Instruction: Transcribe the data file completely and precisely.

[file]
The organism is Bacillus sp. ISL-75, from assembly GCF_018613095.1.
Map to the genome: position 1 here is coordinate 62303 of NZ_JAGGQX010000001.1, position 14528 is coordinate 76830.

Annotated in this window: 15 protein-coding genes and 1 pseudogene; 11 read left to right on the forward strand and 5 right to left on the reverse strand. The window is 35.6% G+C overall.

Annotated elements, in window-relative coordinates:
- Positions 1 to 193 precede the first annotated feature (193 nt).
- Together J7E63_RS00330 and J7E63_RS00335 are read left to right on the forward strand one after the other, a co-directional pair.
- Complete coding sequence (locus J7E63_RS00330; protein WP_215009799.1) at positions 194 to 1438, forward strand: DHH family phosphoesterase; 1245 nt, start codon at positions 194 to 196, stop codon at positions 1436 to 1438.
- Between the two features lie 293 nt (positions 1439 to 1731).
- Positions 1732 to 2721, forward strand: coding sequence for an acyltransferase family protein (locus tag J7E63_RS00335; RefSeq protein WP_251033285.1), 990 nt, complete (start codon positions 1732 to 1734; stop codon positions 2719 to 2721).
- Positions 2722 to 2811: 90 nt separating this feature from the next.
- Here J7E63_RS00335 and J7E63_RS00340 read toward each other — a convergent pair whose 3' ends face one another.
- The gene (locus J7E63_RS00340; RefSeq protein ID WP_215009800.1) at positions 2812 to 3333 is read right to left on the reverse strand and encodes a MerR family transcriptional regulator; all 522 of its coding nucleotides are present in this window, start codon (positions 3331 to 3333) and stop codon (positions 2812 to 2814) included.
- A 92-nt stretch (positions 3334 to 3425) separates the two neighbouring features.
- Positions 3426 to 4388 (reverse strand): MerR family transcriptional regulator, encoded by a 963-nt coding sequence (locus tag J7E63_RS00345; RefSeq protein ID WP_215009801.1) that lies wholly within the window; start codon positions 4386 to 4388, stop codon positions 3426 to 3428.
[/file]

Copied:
The organism is Bacillus sp. ISL-75, from assembly GCF_018613095.1.
Map to the genome: position 1 here is coordinate 62303 of NZ_JAGGQX010000001.1, position 14528 is coordinate 76830.

Annotated in this window: 15 protein-coding genes and 1 pseudogene; 11 read left to right on the forward strand and 5 right to left on the reverse strand. The window is 35.6% G+C overall.

Annotated elements, in window-relative coordinates:
- Positions 1 to 193 precede the first annotated feature (193 nt).
- Together J7E63_RS00330 and J7E63_RS00335 are read left to right on the forward strand one after the other, a co-directional pair.
- Complete coding sequence (locus J7E63_RS00330; protein WP_215009799.1) at positions 194 to 1438, forward strand: DHH family phosphoesterase; 1245 nt, start codon at positions 194 to 196, stop codon at positions 1436 to 1438.
- Between the two features lie 293 nt (positions 1439 to 1731).
- Positions 1732 to 2721, forward strand: coding sequence for an acyltransferase family protein (locus tag J7E63_RS00335; RefSeq protein WP_251033285.1), 990 nt, complete (start codon positions 1732 to 1734; stop codon positions 2719 to 2721).
- Positions 2722 to 2811: 90 nt separating this feature from the next.
- Here J7E63_RS00335 and J7E63_RS00340 read toward each other — a convergent pair whose 3' ends face one another.
- The gene (locus J7E63_RS00340; RefSeq protein ID WP_215009800.1) at positions 2812 to 3333 is read right to left on the reverse strand and encodes a MerR family transcriptional regulator; all 522 of its coding nucleotides are present in this window, start codon (positions 3331 to 3333) and stop codon (positions 2812 to 2814) included.
- A 92-nt stretch (positions 3334 to 3425) separates the two neighbouring features.
- Positions 3426 to 4388 (reverse strand): MerR family transcriptional regulator, encoded by a 963-nt coding sequence (locus tag J7E63_RS00345; RefSeq protein ID WP_215009801.1) that lies wholly within the window; start codon positions 4386 to 4388, stop codon positions 3426 to 3428.